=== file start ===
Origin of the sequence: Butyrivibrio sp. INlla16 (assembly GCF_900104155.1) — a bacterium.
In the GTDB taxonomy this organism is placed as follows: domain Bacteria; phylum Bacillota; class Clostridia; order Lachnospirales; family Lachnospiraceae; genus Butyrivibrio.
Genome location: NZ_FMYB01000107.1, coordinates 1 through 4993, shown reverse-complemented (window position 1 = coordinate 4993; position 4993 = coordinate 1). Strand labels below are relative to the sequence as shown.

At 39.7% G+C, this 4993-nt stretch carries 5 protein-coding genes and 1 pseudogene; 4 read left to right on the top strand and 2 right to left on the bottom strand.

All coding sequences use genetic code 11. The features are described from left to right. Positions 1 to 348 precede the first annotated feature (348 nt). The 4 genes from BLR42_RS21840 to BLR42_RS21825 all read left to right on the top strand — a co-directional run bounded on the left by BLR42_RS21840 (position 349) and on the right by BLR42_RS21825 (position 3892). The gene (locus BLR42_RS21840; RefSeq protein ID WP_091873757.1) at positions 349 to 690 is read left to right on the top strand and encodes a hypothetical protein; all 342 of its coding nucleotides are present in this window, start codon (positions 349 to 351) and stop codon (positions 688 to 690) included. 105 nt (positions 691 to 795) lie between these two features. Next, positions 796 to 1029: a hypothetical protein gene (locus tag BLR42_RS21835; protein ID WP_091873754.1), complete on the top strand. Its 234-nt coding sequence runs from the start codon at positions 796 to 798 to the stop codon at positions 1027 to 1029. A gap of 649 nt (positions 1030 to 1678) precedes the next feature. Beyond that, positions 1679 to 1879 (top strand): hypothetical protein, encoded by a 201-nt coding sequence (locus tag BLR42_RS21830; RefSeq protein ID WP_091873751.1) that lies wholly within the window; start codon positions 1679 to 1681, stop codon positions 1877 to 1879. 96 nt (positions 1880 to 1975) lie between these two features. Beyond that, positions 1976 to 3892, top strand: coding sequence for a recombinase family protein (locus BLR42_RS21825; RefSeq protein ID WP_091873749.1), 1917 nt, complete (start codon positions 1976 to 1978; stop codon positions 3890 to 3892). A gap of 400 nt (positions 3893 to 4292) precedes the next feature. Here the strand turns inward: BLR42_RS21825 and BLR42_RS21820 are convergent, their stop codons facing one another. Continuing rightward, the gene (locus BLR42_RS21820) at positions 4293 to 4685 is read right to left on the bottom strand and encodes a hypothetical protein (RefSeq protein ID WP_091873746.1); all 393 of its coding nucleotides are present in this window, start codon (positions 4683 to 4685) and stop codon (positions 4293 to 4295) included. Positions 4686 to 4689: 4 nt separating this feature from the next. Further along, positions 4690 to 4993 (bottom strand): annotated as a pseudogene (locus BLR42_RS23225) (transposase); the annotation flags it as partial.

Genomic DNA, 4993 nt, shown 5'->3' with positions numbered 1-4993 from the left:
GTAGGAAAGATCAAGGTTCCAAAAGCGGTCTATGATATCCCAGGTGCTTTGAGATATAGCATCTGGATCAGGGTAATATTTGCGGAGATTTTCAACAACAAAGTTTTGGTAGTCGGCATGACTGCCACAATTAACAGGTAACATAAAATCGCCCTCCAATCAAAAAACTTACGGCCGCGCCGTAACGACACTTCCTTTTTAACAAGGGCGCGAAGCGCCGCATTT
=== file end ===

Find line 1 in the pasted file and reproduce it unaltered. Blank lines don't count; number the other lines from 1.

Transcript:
Origin of the sequence: Butyrivibrio sp. INlla16 (assembly GCF_900104155.1) — a bacterium.